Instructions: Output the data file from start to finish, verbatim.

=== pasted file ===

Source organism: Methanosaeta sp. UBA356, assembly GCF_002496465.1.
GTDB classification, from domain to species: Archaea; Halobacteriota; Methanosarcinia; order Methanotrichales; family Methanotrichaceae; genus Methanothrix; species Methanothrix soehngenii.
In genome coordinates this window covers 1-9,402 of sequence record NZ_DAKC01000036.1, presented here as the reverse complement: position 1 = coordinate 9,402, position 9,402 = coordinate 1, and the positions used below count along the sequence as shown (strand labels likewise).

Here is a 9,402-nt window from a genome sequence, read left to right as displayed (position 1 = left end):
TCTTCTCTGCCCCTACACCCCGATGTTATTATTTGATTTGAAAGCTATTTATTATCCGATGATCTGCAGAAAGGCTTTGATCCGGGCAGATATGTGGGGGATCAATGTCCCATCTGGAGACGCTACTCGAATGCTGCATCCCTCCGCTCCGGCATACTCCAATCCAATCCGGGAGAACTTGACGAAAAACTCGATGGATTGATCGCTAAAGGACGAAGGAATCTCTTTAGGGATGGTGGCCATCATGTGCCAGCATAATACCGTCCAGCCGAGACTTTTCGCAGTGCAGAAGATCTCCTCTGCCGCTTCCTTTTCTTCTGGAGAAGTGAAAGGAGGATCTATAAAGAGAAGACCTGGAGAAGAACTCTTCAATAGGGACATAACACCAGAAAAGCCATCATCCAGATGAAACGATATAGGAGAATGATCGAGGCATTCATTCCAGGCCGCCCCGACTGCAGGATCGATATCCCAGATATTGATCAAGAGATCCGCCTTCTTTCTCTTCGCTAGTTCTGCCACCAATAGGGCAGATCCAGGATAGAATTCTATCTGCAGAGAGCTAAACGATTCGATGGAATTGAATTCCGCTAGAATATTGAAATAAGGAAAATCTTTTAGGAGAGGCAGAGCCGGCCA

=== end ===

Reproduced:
Source organism: Methanosaeta sp. UBA356, assembly GCF_002496465.1.
GTDB classification, from domain to species: Archaea; Halobacteriota; Methanosarcinia; order Methanotrichales; family Methanotrichaceae; genus Methanothrix; species Methanothrix soehngenii.
In genome coordinates this window covers 1-9,402 of sequence record NZ_DAKC01000036.1, presented here as the reverse complement: position 1 = coordinate 9,402, position 9,402 = coordinate 1, and the positions used below count along the sequence as shown (strand labels likewise).

Here is a 9,402-nt window from a genome sequence, read left to right as displayed (position 1 = left end):
TCTTCTCTGCCCCTACACCCCGATGTTATTATTTGATTTGAAAGCTATTTATTATCCGATGATCTGCAGAAAGGCTTTGATCCGGGCAGATATGTGGGGGATCAATGTCCCATCTGGAGACGCTACTCGAATGCTGCATCCCTCCGCTCCGGCATACTCCAATCCAATCCGGGAGAACTTGACGAAAAACTCGATGGATTGATCGCTAAAGGACGAAGGAATCTCTTTAGGGATGGTGGCCATCATGTGCCAGCATAATACCGTCCAGCCGAGACTTTTCGCAGTGCAGAAGATCTCCTCTGCCGCTTCCTTTTCTTCTGGAGAAGTGAAAGGAGGATCTATAAAGAGAAGACCTGGAGAAGAACTCTTCAATAGGGACATAACACCAGAAAAGCCATCATCCAGATGAAACGATATAGGAGAATGATCGAGGCATTCATTCCAGGCCGCCCCGACTGCAGGATCGATATCCCAGATATTGATCAAGAGATCCGCCTTCTTTCTCTTCGCTAGTTCTGCCACCAATAGGGCAGATCCAGGATAGAATTCTATCTGCAGAGAGCTAAACGATTCGATGGAATTGAATTCCGCTAGAATATTGAAATAAGGAAAATCTTTTAGGAGAGGCAGAGCCGGCCA